Credit Bureaus 101

There are three credit reporting agencies in the United States: Experian, Equifax and TransUnion. All three collect information including if you pay your bills on time, if you’ve ever filed for bankruptcy, and where you live and work. When applying for a credit card or loan, companies will pull your credit report (a hard inquiry) to make a decision about extending credit to you. These hard inquiries will lower your credit score a few points, but it should rebound within a few months. In addition to this impact on your score, credit card companies weigh the number of recent inquiries highly when deciding to approve your application. Luckily, most credit card companies will only pull one credit report when you apply for a new card (…with the exception of Capital One who pulls all three!).

How Hard Inquiries Show Up on Credit Reports
The number of accounts will be the same on all three reports…

This is an important opportunity for creating your credit card application strategy. Since companies only pull one report, they are only able to see recent inquiries by other companies that pulled a report from the same agency. For example, if Chase pulls my Experian report when I apply for Chase Sapphire Reserve they will only see inquiries from other companies that recently pulled my report from Experian. Any hard pulls on my TransUnion or Equifax reports will remain unseen.

Before opening new credit cards, you should figure out which credit bureau each bank pulls. This may vary by state. Sign up for an account with Credit Karma for free access to your TransUnion and Equifax credit reports. Also make a free account with Experian. This will provide a full picture of which credit bureau is pulled from each bank.

Forming a Credit Card Application Strategy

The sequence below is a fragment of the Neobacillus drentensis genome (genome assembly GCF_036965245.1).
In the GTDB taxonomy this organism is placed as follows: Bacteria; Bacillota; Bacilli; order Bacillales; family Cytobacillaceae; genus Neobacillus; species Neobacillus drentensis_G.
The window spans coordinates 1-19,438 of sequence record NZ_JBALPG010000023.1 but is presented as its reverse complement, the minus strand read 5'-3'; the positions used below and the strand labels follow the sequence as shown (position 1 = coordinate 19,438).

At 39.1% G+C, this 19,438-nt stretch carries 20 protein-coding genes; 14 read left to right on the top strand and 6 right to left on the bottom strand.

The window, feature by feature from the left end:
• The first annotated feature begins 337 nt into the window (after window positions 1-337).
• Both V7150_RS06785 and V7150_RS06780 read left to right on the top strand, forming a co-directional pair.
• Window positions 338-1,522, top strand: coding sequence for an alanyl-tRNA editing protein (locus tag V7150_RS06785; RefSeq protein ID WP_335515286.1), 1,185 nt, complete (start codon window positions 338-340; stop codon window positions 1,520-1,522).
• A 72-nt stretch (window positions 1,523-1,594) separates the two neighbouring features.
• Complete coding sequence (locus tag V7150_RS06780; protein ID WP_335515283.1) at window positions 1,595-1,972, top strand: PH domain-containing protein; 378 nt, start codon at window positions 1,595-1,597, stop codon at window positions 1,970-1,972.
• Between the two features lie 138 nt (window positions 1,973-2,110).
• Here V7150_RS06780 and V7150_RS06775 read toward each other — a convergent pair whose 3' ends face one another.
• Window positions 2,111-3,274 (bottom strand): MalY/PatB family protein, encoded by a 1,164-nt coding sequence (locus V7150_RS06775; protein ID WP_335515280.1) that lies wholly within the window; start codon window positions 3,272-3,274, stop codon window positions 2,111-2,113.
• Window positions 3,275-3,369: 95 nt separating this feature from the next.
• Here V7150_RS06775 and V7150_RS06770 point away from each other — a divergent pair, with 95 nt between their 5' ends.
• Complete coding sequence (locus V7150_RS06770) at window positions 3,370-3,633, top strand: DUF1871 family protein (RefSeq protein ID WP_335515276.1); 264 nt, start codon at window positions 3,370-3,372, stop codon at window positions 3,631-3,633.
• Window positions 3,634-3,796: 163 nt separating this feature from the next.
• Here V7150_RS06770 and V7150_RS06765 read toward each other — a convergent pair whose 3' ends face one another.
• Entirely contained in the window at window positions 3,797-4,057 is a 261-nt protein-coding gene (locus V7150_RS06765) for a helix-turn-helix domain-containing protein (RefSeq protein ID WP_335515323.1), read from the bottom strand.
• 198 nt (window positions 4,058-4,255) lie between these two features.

… but the number of hard pulls will vary

For me, most banks pull Experian. This leaves my Equifax and TransUnion reports relatively inquiry free. Here’s where the strategy comes into play. If I know that I might get denied by a bank like Citi who also pulls Experian then I can start applying for credit cards at banks that pull one of the other two. For example, Barclays tends to pull TransUnion. They’re known for being sensitive to a lot of recent inquiries. While I may have opened a lot of credit cards recently, my list of inquiries on TransUnion remains short. This may increase my likelihood of being approved by Barclays. Another example of this is applying for business cards through Bank of America. While Bank of America pulls Experian for personal cards, they pull Equifax when I apply for a business card. They are the only bank that has pulled Equifax for me, so it’s easy to keep this report clean. Timing is also important with applications since some recently opened credit cards may not show up on your report immediately.

Final Thoughts

While this strategy may help in certain situations, some banks have recognized this loophole and created rules to circumvent it. Take the Chase 5/24 rule for example. Since new accounts will be reported on all three reports regardless of which report has the hard inquiry, Chase will not approve you if you’ve opened more than five credit cards in the past 24 months. Here’s hoping the other credit card issuers don’t catch on!

Last updated: April 13, 2017

 

 

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